This year marks the 10th anniversary of the granting of World Heritage status to that length of the nearby Llangollen canal that stretches from the picturesque Horseshoe Falls to Gledrid Bridge, Rhosweill, near Chirk Bank. However, without doubt, the big attraction in the 11-mile pound (as canal users call lock-free stretches) is Thomas Telford's mighty Pontcysyllte Aqueduct, followed by its smaller, but no less unique brother, Chirk Aqueduct.

There have been many events this year to commemorate the anniversary of the site achieving the wonderful accolade of a World Heritage site, so putting it on a par with the Taj Mahal in India and the Great Wall of China. Another such event will take place at Ty Pawb, Wrexham next Thursday (Nov 14), of which I will expand later. Let us, in the meantime reflect on and, in my case, remember some personal moments that have brought me as close to this towering working monument as most people can be. That closeness was brought about by the number of times we were able to cross the aqueduct in the years when we owned our own narrow boat that was moored at Chirk Marina. It was not unusual, of a weekend to pop over from our Wrexham home and take her for a cruise to Llangollen for a couple of days. Standing in our way, every time of course, was the magnificent structure that strode across the valley floor like a colossus. I never ceased to wonder at its seemingly impossibly thin piers and its ridiculously narrow cast iron trough upon which we were expected to traverse over 1,000 feet to the other side.

We had crossed in all weathers and all seasons, from summers sunniest early mornings, when the aqueduct cast its long spider-like shadows across the fields, to the depths of winter with frost on the roof and a fierce wind blowing us against the few inches of trough, the only thing that stood between us and a 126-foot drop to eternity. We even crossed blindly a couple of times in a cloying November mist that prevented us seeing the other side, keeping fingers crossed that no other waterborne traveller had the same idea on the Trefor bank. Enveloped in our shrouded, silent world (apart from our metal sides banging against that trough of course) we reached the other side and, every time, breathed a sigh of relief.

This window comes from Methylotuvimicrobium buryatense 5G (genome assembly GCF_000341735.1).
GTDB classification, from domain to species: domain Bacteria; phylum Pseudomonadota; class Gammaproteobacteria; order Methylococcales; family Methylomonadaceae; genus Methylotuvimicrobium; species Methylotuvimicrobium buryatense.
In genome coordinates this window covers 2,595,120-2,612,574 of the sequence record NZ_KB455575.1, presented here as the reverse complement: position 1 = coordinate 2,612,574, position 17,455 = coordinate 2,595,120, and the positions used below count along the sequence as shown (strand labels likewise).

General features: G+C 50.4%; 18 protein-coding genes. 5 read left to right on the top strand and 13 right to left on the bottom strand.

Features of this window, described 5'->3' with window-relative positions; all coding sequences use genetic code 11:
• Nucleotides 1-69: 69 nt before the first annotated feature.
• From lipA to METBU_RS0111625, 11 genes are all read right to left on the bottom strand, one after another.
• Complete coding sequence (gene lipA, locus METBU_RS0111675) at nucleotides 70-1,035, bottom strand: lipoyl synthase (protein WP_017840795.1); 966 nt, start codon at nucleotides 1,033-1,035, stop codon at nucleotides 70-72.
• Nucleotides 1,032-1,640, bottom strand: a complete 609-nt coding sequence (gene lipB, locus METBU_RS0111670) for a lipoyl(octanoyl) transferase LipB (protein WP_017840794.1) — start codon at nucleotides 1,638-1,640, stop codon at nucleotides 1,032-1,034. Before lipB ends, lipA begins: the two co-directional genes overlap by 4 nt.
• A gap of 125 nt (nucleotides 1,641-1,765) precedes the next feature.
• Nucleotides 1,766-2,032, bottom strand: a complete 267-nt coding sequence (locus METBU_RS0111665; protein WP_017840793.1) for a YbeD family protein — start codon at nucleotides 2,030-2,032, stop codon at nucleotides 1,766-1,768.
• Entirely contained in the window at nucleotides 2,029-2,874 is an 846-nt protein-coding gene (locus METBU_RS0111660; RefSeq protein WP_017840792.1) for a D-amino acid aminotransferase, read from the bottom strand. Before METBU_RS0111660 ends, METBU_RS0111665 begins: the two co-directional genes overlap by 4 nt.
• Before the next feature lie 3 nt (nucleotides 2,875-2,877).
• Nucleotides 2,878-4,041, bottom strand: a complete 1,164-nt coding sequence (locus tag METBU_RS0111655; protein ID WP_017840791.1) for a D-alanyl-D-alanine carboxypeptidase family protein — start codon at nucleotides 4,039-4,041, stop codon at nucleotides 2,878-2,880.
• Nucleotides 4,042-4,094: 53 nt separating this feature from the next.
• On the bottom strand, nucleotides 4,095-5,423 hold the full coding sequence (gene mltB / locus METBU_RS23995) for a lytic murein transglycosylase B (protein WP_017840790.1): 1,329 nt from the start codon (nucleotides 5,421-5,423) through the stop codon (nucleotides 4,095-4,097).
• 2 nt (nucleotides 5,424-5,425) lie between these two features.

The stats are impressive and worth repeating. It was designed by Thomas Telford and William Jessop and arguably remains the former's finest achievement. The foundation stone was laid on July 25, 1795, by Richard Myddleton of Chirk Castle and, for a further 10 years and four months, local (and not so local) people and dignitaries came and gazed in awe and wonder as the piers rose and the cast iron, from the nearby Plas Kynaston Iron Foundry, Cefn Mawr, built specially for the project by William Hazeldine, were carried along the canal and put into position and the trough crept out across the valley. Such was his reputation, in the production of the metal, that his nickname was 'Merlin', the wizard of Iron and the fact it still stands proud today would seem to confirm that 18th century prophesy. In a world long before health and safety, hard hats, harnesses and scaffolding the care and attention to his project by Telford meant that he lost only one man, a remarkable record for such an undertaking. In the end, at its opening to music, cannon fire and much pomp on November 26, 1805 (the year Nelson won his finest 'victory' at Trafalgar), it stood 126 feet above the valley floor and, carried on 18 hollow stone piers, measured over 1,000 feet long. Its 11-foot width at the top was made up of a 5ft 3in deep cast iron trough that was just wide enough to let a 6ft 10in narrow boat pass through, with a narrow towpath on one side lined by thin cast iron railings. The other side there was a sheer drop down to the fields below. Anyone who has ever crossed it by boat can readily understand why it was called Telford's 'Stream in the Sky'.